And given that the majority of MPs are, theoretically, in favour of a softer Brexit than the one the prime minister has negotiated, could Theresa May really preside over a process that would end up there?
But if the government sits back and just lets Parliament get on with it, then Number 10 accepts becoming a passenger entirely in the hands of the MPs whose behaviour the prime minister so reviled in that controversial address in Number 10 on Wednesday night.
So what happens now?
Well, nobody knows – probably not even God. Because there are too many imponderables.
If the decision were settled just on where the Brexit preferences of MPs probably lie, the UK would probably pivot to the softest Brexit – the so-called Common Market 2.0 – and go for an undetermined but finite further Brexit extension.
But that route probably blows up the Tory Party completely and would also see a lesser haemorrhaging of Labour: the Tories could split right down the middle, between the Brexiter purists of the ERG and the rest.
And for any of this to happen, backbenchers – led by Boles, Cooper, Letwin et al – would in the coming days have to completely take control of the process of shaping and delivering Brexit from Theresa May and the government.
So there we have it. MPs have a weekend to decide whether to initiate civil war against Theresa May and the government and instigate a once-in-a-century reconfiguration of the structure of political parties.
As for whether Theresa May can actually survive as PM more than another few minutes having set up this titanic of all parliament struggles, that seems almost a side issue now.
Her fate will presumably almost be sealed this week, if she loses the vote on her deal, and then completely on 12 April if MPs have decided to opt for a lengthy Brexit extension – since she said unequivocally in the Commons on Wednesday that she was “not prepared to delay Brexit any longer than 30 June”.
But funnily enough, whether she stays or goes seems fairly trivial compared to all the other nation-determining stuff.
Peston poses a genuine issue: how can a cross party group of MPs take control without bidding to form a government? Could they force the present government to do their bidding if they won a majority for a soft Brexit? Why instead would this necessarily be the cue for general election if neither main party could agree on its own manifesto on Brexit and the Conservatives and perhaps Labour decided they urgently needed a new leader?. Strange as it may seem this dilemma strengthen Mrs May’s hand in any fight for her own survival, at least in the short term.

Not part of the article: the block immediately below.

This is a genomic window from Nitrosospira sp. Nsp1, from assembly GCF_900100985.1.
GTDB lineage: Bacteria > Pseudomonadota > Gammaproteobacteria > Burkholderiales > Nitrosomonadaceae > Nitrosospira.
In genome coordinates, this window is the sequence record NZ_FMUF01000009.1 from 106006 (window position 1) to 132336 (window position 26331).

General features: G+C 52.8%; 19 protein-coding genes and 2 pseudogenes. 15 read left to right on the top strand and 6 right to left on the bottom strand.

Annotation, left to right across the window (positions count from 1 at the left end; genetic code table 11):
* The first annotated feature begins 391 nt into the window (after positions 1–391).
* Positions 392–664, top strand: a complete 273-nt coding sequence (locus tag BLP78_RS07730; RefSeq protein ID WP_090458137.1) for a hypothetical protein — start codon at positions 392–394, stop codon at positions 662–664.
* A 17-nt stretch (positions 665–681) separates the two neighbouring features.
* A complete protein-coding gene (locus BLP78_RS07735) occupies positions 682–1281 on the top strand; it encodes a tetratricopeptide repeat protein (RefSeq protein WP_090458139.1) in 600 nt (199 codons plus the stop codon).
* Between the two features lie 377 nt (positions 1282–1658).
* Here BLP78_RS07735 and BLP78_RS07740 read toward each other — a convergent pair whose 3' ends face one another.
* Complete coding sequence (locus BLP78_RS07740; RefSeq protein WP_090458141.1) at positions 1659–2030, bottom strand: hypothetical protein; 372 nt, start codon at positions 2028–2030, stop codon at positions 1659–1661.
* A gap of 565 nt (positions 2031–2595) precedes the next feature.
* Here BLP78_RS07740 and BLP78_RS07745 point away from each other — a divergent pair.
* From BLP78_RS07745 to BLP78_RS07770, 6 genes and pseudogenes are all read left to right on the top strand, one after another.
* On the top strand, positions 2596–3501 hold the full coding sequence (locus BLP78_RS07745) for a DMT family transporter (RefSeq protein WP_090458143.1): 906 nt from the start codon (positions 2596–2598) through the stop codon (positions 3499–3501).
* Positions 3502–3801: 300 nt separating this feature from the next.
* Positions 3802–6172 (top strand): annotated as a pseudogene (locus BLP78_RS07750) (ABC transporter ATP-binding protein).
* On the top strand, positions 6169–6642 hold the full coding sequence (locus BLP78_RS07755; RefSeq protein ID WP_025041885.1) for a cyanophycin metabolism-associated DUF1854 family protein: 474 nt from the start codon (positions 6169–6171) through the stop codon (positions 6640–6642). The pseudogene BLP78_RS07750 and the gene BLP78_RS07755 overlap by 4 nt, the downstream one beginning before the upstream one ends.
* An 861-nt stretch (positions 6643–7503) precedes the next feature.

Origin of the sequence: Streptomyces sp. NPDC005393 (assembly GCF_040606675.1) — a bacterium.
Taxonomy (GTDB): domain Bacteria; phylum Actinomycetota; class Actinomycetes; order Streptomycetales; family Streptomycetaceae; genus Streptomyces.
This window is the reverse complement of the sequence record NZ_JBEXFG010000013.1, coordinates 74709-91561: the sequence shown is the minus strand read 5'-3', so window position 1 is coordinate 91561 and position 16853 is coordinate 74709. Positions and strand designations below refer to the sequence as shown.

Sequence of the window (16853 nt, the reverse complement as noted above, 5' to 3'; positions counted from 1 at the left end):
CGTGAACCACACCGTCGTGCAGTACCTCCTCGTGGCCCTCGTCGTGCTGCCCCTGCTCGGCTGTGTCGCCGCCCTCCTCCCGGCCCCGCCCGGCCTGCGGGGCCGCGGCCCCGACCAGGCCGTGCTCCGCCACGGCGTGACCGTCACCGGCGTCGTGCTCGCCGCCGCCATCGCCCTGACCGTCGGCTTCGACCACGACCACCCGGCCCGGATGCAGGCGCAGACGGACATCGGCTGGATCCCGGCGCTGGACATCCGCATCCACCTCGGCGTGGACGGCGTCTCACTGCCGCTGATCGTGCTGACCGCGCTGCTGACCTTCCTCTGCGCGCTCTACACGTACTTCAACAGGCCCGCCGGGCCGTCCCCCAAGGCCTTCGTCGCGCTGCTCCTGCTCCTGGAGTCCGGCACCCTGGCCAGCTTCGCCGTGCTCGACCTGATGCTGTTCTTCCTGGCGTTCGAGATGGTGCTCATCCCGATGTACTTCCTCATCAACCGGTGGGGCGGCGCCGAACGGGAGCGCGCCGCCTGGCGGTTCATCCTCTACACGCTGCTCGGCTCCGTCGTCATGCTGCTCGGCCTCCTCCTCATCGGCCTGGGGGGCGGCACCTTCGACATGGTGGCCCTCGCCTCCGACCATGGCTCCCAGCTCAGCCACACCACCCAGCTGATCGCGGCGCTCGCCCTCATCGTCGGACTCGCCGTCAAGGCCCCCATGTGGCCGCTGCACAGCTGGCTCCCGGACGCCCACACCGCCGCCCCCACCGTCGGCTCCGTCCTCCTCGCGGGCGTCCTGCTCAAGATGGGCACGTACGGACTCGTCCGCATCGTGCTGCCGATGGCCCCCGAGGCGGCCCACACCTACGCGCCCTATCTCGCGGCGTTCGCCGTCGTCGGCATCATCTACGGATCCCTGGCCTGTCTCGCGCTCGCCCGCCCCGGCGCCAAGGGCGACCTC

Even so, next week may see Mrs May’s last hurrah, claims the FT
Theresa May’s leadership is under increasing pressure after a week of shifting Brexit policies, including raising the prospect of a no-deal Brexit on March 29, only to accept an offer from EU leaders that leaves open the chance of an extended delay the UK’s exit. Some Conservative MPs and civil servants believe the UK prime minister will have to resign if she again fails to win parliamentary approval for her withdrawal deal next week. One cabinet minister said: “If she loses the vote next week I can’t see how she could carry on.” A Downing Street official said: “I don’t think parliament is going to vote for any deal . . . It’s like she’s given up inside.”
The Daily Telegraph claims an exclusive which falls just short of a notice to quit from the chairman of the Conservative backbenchers.
Sir Graham Brady, the chairman of the 1922 committee of Tory MPs, visited the Prime Minister in Downing Street on Monday afternoon and made clear that a growing number of Tories believe she has to go.
(She) is facing a mounting backlash from both Eurosceptic and Remain ministers amid stark warnings from Cabinet ministers that her Premiership could be over within a week.
The Telegraph can reveal that behind the scenes the Prime Minister has faced a series of direct challenges to her authority over the past fortnight.
Just hours before the second meaningful vote on the Prime Minister’s Brexit deal last week, which she lost by 149 votes, Mrs May was confronted by a group of 15 whips.
One called for her to quit while others openly questioned her leadership and warned her that trust had been lost with the backbenchers. “There was a lot of anger,” a source said.
On Wednesday Eurosceptic Tory MPs confronted the Prime Minister and directly and called for her to quit. Nigel Evans, executive secretary of the 1922 committee, told the Prime Minister: “It’s not that people don’t believe what you say, it’s that people don’t believe you can deliver.”